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Everything Ecstatic Part 2


Download links and information about Everything Ecstatic Part 2 by Four Tet. This album was released in 2006 and it belongs to Ambient, Electronica, Techno, Rock, Dancefloor, Dance Pop genres. It contains 5 tracks with total duration of 33:19 minutes.

Artist: Four Tet
Release date: 2006
Genre: Ambient, Electronica, Techno, Rock, Dancefloor, Dance Pop
Tracks: 5
Duration: 33:19
Buy on iTunes $9.99
Buy on Amazon $4.45
Buy on Amazon $4.45


No. Title Length
1. Turtle Turtle Up (Extended Version) 16:18
2. Sun Drums And Soil (Part 2) 5:33
3. Watching Wavelength 4:33
4. This Is Six Minutes 6:05
5. Ending 0:50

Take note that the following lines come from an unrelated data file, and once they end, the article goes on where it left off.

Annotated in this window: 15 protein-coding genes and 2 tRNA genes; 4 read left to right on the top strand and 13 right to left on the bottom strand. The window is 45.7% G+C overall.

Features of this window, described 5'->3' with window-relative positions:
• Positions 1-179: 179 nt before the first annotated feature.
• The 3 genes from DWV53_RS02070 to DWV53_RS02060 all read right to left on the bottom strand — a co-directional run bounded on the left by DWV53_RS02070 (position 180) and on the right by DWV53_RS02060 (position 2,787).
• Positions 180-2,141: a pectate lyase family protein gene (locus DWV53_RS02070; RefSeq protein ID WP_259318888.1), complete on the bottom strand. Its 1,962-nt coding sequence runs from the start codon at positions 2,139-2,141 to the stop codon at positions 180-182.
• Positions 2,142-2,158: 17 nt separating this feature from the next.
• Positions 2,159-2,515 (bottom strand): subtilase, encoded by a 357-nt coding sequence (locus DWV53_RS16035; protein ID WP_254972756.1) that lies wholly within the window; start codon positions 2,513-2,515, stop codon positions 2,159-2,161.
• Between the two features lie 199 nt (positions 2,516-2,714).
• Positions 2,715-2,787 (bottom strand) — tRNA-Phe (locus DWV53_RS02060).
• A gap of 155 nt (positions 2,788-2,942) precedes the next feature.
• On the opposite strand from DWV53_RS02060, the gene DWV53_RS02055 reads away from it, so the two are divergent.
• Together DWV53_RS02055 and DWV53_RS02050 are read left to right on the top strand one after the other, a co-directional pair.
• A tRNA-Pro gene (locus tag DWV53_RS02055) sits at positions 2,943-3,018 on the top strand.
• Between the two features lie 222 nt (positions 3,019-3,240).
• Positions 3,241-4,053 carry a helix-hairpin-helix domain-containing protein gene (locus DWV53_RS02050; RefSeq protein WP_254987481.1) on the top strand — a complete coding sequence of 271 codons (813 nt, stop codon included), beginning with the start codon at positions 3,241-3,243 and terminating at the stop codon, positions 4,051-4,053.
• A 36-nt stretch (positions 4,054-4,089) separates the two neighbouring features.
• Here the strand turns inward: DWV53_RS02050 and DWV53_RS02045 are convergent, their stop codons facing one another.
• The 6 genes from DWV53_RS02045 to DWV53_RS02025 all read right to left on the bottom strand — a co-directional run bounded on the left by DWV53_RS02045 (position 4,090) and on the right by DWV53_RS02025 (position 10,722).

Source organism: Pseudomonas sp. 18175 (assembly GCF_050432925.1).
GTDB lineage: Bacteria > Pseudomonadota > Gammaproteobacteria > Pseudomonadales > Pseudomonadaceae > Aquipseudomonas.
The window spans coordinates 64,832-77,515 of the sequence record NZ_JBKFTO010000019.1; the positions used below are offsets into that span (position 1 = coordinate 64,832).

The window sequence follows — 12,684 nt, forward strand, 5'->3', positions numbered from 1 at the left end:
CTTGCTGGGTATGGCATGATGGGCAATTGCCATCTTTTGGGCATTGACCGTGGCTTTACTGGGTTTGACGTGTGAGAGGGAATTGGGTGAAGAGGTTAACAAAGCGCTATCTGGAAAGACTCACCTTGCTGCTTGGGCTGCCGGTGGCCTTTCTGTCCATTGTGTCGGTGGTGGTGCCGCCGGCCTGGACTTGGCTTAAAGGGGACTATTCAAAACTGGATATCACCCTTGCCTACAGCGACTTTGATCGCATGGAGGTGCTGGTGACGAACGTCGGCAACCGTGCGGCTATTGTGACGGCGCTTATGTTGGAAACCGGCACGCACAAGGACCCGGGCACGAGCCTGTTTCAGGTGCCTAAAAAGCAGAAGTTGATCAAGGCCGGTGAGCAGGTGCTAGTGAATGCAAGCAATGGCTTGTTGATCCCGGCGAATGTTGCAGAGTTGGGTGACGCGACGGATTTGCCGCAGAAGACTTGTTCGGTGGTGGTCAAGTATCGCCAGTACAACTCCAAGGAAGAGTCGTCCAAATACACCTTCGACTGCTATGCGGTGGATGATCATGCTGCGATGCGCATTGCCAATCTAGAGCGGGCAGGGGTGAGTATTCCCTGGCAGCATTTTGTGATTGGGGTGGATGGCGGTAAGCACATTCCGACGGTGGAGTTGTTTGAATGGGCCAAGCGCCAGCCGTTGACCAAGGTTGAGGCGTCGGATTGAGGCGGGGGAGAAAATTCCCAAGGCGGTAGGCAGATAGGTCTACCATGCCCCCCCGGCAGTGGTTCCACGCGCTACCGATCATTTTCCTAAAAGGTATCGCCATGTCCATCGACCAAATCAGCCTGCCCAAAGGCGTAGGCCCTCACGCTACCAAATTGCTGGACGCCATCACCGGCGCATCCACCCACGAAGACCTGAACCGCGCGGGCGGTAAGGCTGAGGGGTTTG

Kieran Hebden had every right to retreat from the folktronica tag stapled to his Four Tet recordings. Although he was the premier name in the sub-subgenre, and although his productions transcended even the cutest label that could be attached to them, the folktronica term was too clever by half; more importantly, no respectable artist in the indie underground can stand idly by while he's being pigeonholed. Nevertheless, the left turn Hebden has taken into jumpy Krautrock with 2005's Everything Ecstatic will make listeners yearn for the clever, nuanced productions he turned in on Pause and Rounds; fortunately, he hasn't completely forsaken his old ways. Early in the program, Hebden sounds more clearly derivative than he ever has; the spotlight track "Smile Around the Face" has one of Kanye West's chipmunk divas blandly merging into a sunny-day Avalanches production. "Sun Drums and Soil" begins with the menacing bell tones of an Autechre track and ends with the blatting horns of a free jazz workout, but the barrage of a percussion section never relents over six minutes. "Clouding," a criminally short interlude, is a turning point for Everything Ecstatic — all of the album's best moments occur on the second half (and they are very good). "Turtle Turtle Up" and the shifting epic "Sleep, Eat Food, Have Visions" are nominally electro productions, but they're some of the oddest and most attentively produced electro tracks to ever appear on record. (On the latter, the slight influences of the Orb are assimilated into the whole, not pasted on top.) The final track, "You Were There with Me," transforms the sound of Balinese gongs into an isolated, nightmarish production with only a faint heartbeat for a rhythm track. Hopefully, using Everything Ecstatic as necessary distance, Hebden can either return to the sound of his early records or transform his new direction into styles worthy of his production talents. [Domino subsequently released the record in an intriguing DVD/CD combination. The first disc was a DVD including films of every song on the original Everything Ecstatic record. The second disc was a half-hour EP of new material that also included extended versions of "Turtle Turtle Up" and "Sun Drums and Soil." The DVD portion earns high marks; most of the films function as high-quality student or festival films, excepting only "Smile Around the Face," which gets a professional, MTV-ready workout from director Dan Wilde. The CD portion is also a very good addition, a noisier, more experimental vision of the original record.]